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Volume 29 • Number 2

April 2015



 

 

Introduction to Special Issue on Immigration


by Grant Silva and José Jorge Mendoza


In popular discourses throughout the world, what often passes for "the immigration debate" consists of several hotly contested issues. These issues include the problem of irregular, clandestine, or "unlawful" migration; the existence of persons who, even if they initially entered through proper channels, currently reside in political communities "without papers" (i.e., out-of-status) and have no legal means of regularizing their presence within the polity; the moral standing and militarization of borders, especially when those borders are used to separate the developed from the developing world; the internal enforcement of immigration law and practices of indefinite detainment and deportation; the use of immigration policy as a mechanism to attract the best and brightest from around the world and the effect this recruitment has on the sending countries. Debate surrounding these topics often elicits strong reactions and emotions from which there is little middle ground upon which to stand. It is almost as if the borders in question not only divide nation-states but also states-of-mind. The one thing everyone can agree on, however, is that as long as human migration, national boundaries, and global inequalities are facts of the world, "the immigration debate" is not going away.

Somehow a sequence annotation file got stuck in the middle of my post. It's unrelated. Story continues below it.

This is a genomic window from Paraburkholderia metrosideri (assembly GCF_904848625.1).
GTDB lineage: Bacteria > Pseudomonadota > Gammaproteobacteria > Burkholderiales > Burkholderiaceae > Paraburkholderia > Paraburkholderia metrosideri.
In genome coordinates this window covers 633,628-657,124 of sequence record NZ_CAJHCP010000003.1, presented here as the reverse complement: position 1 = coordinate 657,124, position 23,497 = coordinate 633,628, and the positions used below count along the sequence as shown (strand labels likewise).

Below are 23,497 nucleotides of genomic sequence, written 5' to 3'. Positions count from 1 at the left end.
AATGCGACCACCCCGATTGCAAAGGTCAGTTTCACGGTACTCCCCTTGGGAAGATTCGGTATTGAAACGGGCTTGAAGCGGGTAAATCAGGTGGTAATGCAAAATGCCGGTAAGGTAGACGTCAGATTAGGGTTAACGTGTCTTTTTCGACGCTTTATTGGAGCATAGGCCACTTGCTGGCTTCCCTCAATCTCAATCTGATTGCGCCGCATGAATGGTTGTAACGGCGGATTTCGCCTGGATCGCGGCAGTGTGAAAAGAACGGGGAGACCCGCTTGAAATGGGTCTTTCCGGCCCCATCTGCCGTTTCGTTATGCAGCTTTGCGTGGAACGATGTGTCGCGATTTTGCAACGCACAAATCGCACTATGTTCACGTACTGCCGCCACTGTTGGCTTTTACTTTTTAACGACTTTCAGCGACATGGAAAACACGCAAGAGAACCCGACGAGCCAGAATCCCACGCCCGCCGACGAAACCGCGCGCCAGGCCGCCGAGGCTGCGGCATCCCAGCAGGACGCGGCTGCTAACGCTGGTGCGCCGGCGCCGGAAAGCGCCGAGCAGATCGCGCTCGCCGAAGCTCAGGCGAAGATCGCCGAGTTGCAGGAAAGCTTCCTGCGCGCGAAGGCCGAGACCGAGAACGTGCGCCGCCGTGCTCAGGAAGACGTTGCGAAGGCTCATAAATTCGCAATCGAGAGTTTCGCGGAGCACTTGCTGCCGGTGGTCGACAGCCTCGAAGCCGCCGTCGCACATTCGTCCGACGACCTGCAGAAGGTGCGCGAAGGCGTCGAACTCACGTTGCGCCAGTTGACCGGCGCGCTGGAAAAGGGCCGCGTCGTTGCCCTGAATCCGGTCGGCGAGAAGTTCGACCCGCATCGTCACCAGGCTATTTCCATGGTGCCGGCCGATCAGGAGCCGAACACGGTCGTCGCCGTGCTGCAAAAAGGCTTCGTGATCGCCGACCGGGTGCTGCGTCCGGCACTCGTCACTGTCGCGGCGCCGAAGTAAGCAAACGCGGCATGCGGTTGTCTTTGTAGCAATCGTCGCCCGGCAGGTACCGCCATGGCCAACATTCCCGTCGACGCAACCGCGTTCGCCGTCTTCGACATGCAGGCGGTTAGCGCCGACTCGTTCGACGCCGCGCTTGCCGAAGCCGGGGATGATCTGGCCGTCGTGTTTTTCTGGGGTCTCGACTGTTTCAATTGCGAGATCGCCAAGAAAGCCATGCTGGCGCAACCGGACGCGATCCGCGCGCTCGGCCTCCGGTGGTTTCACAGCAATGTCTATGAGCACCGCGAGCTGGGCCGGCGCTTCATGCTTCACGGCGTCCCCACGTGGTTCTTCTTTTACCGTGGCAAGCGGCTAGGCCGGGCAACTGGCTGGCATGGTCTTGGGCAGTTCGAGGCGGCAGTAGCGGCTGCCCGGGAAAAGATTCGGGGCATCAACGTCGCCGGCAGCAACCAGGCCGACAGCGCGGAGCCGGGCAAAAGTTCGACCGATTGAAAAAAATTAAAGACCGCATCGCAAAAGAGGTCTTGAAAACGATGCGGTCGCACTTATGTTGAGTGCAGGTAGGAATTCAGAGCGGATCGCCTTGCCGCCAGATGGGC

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ISSN: 2152-0542